In the Holy Spirit, the third person of the godhead, we likewise find a parallel with our third category of truth – “perceptional truth”. Perceptional truth refers to truth as it is received or perceived in our inner man. We speak truth only as we perceive truth. In the Holy Spirit, we see a clear parallel to this idea, clearly expressed in 1 Cor 2:10-11: “...the Spirit searches everything, even the depths of God. For who knows a person’s thoughts except the spirit of that person, which is in him? So also no one comprehends the thoughts of God except the Spirit of God.” The Holy Spirit here is presented as being the inner force of life in God that searches and comprehends the depths and mind of God. We would probably stray if we tried to explore these concepts further, but nevertheless it seems clear that the three-fold nature of truth is based upon the Triune nature of God.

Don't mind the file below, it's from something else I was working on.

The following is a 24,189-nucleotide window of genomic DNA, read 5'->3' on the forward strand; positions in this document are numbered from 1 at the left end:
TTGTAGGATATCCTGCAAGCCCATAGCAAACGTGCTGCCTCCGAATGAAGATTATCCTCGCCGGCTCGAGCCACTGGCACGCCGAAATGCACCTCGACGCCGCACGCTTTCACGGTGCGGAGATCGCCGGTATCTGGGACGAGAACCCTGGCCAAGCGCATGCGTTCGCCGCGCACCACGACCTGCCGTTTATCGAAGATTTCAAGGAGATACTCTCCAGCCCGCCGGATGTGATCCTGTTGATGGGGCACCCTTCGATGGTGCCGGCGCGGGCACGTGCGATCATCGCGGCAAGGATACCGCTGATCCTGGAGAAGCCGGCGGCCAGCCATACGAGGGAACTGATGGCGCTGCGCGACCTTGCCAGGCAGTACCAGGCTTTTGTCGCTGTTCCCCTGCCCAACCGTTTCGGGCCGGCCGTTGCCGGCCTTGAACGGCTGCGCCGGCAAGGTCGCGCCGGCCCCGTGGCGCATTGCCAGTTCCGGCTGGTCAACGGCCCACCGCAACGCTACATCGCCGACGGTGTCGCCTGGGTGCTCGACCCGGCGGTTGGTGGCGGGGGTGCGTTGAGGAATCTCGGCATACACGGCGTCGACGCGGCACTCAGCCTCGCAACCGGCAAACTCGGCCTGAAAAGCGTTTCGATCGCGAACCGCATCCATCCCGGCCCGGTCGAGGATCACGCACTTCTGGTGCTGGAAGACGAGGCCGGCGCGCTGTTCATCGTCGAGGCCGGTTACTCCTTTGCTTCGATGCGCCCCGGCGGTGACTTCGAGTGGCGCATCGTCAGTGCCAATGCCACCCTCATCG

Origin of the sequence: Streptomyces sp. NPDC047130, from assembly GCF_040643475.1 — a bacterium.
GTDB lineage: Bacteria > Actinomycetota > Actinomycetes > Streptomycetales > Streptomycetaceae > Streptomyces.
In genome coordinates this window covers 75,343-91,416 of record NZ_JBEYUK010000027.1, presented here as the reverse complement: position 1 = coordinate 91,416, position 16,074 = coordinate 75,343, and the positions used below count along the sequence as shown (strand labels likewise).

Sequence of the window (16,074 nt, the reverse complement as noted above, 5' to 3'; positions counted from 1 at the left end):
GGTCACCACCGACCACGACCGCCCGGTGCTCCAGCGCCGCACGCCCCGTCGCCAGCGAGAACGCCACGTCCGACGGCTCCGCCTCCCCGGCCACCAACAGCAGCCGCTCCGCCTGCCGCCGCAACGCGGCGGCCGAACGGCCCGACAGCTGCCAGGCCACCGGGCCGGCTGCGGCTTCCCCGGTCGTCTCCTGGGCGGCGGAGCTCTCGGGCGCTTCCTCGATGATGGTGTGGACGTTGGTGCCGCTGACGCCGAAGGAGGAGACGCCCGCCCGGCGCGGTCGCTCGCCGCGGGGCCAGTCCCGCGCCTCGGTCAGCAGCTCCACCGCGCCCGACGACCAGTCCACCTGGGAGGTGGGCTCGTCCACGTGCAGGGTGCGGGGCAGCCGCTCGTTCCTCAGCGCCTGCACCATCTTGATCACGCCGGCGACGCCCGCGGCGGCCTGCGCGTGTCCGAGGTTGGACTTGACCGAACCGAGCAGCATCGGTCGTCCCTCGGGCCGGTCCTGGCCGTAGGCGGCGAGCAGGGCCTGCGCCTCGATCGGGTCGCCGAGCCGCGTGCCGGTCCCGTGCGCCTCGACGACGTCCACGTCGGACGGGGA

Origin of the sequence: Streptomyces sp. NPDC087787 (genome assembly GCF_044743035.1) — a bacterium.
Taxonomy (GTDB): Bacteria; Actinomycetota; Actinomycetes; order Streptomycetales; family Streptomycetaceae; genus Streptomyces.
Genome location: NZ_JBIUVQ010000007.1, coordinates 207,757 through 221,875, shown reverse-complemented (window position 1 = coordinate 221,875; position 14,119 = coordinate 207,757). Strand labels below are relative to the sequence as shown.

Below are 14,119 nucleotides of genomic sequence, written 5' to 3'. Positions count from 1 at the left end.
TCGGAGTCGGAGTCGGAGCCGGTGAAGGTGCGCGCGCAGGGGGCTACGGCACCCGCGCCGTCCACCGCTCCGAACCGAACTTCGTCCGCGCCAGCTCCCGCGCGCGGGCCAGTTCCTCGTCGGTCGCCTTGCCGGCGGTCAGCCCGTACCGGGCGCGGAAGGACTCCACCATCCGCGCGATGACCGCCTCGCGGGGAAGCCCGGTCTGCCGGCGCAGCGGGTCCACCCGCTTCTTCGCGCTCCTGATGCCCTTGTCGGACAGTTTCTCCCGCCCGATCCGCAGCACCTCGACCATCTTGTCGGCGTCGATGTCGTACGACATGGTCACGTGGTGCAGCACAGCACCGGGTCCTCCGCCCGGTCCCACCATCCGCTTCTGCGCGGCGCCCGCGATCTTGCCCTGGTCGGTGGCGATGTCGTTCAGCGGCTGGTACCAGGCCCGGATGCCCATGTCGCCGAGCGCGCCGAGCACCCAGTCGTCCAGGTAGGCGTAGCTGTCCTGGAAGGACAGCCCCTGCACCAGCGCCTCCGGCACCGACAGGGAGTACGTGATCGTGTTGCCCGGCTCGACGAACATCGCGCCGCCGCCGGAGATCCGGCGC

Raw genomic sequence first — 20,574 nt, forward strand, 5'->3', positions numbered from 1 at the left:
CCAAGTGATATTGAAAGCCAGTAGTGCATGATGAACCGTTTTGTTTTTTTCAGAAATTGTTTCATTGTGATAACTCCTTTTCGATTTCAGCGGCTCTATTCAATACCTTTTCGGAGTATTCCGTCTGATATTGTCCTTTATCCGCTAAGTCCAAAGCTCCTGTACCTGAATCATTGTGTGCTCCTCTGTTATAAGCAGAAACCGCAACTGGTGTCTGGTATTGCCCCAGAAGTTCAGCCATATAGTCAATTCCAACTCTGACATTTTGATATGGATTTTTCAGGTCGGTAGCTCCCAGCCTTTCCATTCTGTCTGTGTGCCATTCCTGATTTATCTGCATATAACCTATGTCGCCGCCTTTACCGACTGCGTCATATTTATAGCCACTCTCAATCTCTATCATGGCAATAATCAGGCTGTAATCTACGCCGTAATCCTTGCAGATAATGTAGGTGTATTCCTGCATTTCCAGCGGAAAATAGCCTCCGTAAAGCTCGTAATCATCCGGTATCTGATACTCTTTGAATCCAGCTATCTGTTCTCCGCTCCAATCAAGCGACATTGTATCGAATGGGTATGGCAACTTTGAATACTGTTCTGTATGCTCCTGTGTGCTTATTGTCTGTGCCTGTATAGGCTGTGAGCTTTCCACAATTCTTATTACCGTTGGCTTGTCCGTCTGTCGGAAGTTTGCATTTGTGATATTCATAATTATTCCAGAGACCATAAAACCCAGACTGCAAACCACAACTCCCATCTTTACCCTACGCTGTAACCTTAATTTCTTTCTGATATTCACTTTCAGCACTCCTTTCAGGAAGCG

How is all of this relevant for us in our daily lives? Sadly for many the doctrine of the Trinity is seen as a dusty and irrelevant doctrine. Nothing could be further from the truth. The reflective glory of the Triune God of scripture is woven into the very fabric of his creation. All truth is rooted objectively in the Father, revealed and declared with authority and power through the Son, and perceived in our spirits by the gracious working of the Holy Spirit, who searches the mind and depths of God and illumines our hearts progressively in the same. Truth is crucial for life. Without a true perception of the world, we will blind and ignorant of God, and subject to his judgment by our hard heartedness. As Father, Son, and Holy Spirit work within us, however, our lives are renewed, the eyes of our hearts are opened by faith.